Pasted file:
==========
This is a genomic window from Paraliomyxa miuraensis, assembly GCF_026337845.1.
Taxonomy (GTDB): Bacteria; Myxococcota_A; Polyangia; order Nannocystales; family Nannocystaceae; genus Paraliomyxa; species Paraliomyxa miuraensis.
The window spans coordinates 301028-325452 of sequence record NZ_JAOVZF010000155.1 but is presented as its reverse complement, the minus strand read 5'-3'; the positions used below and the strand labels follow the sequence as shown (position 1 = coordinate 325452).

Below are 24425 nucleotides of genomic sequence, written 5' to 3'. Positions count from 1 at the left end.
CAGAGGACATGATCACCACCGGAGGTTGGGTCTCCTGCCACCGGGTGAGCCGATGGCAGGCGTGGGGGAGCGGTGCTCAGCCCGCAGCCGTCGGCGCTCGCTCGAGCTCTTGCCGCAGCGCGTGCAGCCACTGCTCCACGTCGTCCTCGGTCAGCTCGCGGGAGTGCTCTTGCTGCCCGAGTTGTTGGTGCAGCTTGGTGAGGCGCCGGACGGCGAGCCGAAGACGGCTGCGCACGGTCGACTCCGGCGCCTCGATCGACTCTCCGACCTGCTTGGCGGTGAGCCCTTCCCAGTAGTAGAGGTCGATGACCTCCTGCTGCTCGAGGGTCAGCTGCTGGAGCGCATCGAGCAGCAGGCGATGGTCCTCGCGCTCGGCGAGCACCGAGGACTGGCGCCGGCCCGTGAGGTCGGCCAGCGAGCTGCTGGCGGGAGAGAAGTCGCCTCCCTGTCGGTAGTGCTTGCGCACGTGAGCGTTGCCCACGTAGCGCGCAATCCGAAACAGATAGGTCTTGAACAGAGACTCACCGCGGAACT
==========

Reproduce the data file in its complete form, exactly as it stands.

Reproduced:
This is a genomic window from Paraliomyxa miuraensis, assembly GCF_026337845.1.
Taxonomy (GTDB): Bacteria; Myxococcota_A; Polyangia; order Nannocystales; family Nannocystaceae; genus Paraliomyxa; species Paraliomyxa miuraensis.
The window spans coordinates 301028-325452 of sequence record NZ_JAOVZF010000155.1 but is presented as its reverse complement, the minus strand read 5'-3'; the positions used below and the strand labels follow the sequence as shown (position 1 = coordinate 325452).

Below are 24425 nucleotides of genomic sequence, written 5' to 3'. Positions count from 1 at the left end.
CAGAGGACATGATCACCACCGGAGGTTGGGTCTCCTGCCACCGGGTGAGCCGATGGCAGGCGTGGGGGAGCGGTGCTCAGCCCGCAGCCGTCGGCGCTCGCTCGAGCTCTTGCCGCAGCGCGTGCAGCCACTGCTCCACGTCGTCCTCGGTCAGCTCGCGGGAGTGCTCTTGCTGCCCGAGTTGTTGGTGCAGCTTGGTGAGGCGCCGGACGGCGAGCCGAAGACGGCTGCGCACGGTCGACTCCGGCGCCTCGATCGACTCTCCGACCTGCTTGGCGGTGAGCCCTTCCCAGTAGTAGAGGTCGATGACCTCCTGCTGCTCGAGGGTCAGCTGCTGGAGCGCATCGAGCAGCAGGCGATGGTCCTCGCGCTCGGCGAGCACCGAGGACTGGCGCCGGCCCGTGAGGTCGGCCAGCGAGCTGCTGGCGGGAGAGAAGTCGCCTCCCTGTCGGTAGTGCTTGCGCACGTGAGCGTTGCCCACGTAGCGCGCAATCCGAAACAGATAGGTCTTGAACAGAGACTCACCGCGGAACT